Seventeen housewives were arrested by a Turkish court on Tuesday due to alleged use of a smart phone application called ByLock and links to the Gülen movement, which the Turkish government blames for a failed coup last July, the state-run Anadolu news agency reported.

According to the report, police detained a total of 41 civilians early on Tuesday in simultaneous raids in 16 Turkish provinces. Of those, 17 were sent to jail later the same day, while three were released pending trial.

Arrestees are reportedly accused of using ByLock.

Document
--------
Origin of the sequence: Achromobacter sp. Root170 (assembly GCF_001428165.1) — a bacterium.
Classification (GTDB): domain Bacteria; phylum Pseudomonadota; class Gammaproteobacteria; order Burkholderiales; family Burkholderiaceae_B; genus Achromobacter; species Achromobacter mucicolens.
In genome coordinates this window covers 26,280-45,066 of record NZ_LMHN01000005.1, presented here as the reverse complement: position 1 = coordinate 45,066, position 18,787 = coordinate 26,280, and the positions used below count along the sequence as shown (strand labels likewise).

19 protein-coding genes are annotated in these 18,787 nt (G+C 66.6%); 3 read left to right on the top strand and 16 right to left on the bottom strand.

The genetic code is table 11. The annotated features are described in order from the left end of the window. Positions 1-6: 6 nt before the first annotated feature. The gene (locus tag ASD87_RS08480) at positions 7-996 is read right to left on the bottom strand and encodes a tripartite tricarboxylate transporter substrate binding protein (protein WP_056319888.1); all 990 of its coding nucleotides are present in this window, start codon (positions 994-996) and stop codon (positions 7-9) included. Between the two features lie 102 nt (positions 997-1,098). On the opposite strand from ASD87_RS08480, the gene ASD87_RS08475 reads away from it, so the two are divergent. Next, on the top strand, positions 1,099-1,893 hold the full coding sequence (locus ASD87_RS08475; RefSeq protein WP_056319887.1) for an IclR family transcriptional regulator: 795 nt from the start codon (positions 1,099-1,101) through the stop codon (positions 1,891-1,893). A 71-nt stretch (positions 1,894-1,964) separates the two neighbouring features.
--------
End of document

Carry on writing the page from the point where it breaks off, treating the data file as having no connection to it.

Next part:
ByLock is considered by Turkish authorities to be the top communication tool among followers of the Gülen movement, which is accused by the government of masterminding a failed coup attempt on July 15, 2016.

 Turkey survived a military coup attempt on July 15 that killed over 240 people and wounded more than a thousand others. Immediately after the putsch, the Justice and Development Party (AK Party) government along with President Recep Tayyip Erdoğan pinned the blame on the Gülen movement, inspired by US-based Turkish scholar Fethullah Gülen.

 Tens of thousands of civil servants, police officers and businessmen have either been dismissed or arrested for using ByLock since a failed coup attempt last July.

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